This is personal to me, because I have a dear friend who gave birth at a huge hospital in a major city, not near me, and did not have access to anyone but the super-busy IBCLCs who had her on a two-week waiting list. And, she had a late pre-term infant and she required a certain level of care, but it might not have been what the IBCLC would have had to do. But she was only given information for an IBCLC and didn’t know—we know how complex our field, our movement is, but other people don’t know those nuances. Some of those issues she described, someone else, probably could have helped her.

So, when we limit our conversation, when we limit what’s in black and white, what’s on paper, what’s in bills, what’s on insurance documents, to just the IBCLC, it decreases the level of access that other moms may have.

And finally, just closing whatever loopholes exist that prevent insurance companies from providing optimal equipment and support. And closing whatever loopholes exist that allow for employees to either ignore or remain ignorant or be dismissive about accommodating moms. Just, close that up, support the moms on every level, and I think we’ll be good.

Looking at the whole (both existing action areas and any new ones suggested), which three implementation strategies do you think would have the greatest impact if prioritized over the next five years? How could these strategies best apply an equity approach?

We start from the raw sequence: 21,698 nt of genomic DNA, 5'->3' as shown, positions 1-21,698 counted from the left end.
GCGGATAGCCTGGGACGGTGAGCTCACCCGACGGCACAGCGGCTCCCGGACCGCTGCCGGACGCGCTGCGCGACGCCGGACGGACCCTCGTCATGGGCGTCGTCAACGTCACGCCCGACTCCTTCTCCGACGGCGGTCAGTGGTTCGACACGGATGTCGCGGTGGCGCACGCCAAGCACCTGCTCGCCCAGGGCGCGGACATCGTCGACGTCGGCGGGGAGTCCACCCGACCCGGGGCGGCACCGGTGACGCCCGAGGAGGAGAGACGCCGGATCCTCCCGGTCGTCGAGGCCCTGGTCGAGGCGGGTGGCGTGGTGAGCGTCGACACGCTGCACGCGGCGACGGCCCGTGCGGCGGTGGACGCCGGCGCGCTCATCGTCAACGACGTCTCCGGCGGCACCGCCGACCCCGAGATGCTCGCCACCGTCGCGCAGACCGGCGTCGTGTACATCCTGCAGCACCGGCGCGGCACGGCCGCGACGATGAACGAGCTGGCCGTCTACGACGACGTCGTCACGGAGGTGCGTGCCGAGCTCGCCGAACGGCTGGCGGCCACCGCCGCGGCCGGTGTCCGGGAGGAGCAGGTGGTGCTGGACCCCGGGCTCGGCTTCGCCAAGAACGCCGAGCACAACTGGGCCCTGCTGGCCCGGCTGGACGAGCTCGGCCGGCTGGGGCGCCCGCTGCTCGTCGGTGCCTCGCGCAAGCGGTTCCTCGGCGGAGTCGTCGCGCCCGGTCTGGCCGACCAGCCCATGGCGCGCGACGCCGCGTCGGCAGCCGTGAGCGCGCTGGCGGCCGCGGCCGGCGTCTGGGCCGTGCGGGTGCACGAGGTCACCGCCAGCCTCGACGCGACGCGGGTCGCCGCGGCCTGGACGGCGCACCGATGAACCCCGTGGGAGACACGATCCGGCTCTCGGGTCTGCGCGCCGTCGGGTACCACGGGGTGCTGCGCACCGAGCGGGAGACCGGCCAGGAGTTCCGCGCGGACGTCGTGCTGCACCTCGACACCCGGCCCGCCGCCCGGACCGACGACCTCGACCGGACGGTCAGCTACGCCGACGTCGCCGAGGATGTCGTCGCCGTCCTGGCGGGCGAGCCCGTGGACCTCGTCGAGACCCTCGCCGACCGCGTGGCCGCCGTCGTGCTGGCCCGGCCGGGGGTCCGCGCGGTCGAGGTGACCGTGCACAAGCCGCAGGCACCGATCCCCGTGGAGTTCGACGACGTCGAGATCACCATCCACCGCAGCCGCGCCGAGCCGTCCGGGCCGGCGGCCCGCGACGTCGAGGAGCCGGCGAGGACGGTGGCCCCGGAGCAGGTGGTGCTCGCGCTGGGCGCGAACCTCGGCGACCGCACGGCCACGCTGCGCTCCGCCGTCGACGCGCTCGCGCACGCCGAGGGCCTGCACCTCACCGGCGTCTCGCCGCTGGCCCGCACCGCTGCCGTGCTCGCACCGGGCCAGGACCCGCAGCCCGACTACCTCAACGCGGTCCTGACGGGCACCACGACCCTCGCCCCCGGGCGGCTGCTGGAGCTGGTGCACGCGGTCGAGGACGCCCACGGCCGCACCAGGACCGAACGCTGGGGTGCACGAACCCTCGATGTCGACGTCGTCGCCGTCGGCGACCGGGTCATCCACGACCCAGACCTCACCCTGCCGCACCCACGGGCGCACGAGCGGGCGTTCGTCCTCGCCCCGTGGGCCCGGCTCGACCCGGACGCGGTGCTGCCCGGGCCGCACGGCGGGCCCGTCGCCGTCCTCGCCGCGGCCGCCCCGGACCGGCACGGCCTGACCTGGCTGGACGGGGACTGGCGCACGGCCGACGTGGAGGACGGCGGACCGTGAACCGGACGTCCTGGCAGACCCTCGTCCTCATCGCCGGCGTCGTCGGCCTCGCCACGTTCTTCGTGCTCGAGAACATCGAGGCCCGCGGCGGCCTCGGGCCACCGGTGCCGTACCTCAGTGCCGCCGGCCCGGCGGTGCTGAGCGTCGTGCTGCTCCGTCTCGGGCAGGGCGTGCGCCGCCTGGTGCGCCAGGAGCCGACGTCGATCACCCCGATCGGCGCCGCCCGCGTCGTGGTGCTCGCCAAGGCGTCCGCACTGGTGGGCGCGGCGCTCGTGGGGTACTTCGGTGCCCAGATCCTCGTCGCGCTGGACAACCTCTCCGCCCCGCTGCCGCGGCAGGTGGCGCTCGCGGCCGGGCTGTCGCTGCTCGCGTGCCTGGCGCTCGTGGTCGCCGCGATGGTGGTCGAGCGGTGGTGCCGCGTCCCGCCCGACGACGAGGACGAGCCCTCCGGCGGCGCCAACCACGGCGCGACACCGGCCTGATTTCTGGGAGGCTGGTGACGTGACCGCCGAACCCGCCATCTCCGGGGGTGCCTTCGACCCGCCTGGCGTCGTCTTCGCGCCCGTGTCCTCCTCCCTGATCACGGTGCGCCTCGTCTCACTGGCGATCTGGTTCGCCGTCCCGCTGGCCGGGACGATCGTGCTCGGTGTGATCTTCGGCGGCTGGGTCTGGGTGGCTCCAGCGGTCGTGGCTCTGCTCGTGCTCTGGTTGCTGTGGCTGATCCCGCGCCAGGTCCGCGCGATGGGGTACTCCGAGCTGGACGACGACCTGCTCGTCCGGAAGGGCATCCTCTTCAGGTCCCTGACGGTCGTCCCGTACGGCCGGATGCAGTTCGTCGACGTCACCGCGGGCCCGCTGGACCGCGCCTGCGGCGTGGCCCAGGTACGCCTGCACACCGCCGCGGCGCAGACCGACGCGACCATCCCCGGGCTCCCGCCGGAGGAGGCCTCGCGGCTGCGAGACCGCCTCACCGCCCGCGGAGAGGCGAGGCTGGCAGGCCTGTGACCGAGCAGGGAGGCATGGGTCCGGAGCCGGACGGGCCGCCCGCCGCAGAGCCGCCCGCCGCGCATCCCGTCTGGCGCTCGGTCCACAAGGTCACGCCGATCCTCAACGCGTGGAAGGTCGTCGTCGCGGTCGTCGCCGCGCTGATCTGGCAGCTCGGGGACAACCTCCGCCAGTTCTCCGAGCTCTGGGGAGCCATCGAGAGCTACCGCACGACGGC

There definitely needs to be some institutionalized equity, there needs to be some structures in place that across the board that will help all mothers, from the top down, but also from the bottom up. Just everywhere we need the help.

I’ll give an example, in my city there is a hospital system where the hospital I delivered my baby is in need of a lactation consultant. It’s considered one of the best hospitals in the city, especially for delivering babies, and if you go to the human resource document, they require an IBCLC. You go within the same hospital system, but to the other side of town, literally and figuratively, across the tracks, and they require the care for their lactation professional, a CLC. So, the hospitals are about 15 minutes apart, any IBCLC would be more than happy, ideally, to go to either hospital, but at the hospital where only the CLC is required, those babies are born earlier, those babies are born sicker, those babies go home and don’t make it to the first year more often.

When I saw that as an advocate, I said, what could the human resource department be thinking? This is in the same city, the same hospital system. What could they be thinking in terms of equity, in terms of equality, and in terms of quality of care and a continuum of care. Those kinds of thought patterns at the highest levels need to be addressed head on.

That leads to another area, which is just having diversity in your group. Having more than just people who like you, whatever you look like, or think like you or have been where you’ve been. Diversifying that area and once that happens across the board in many areas, it will much easier to see where equity versus equality can be obtained.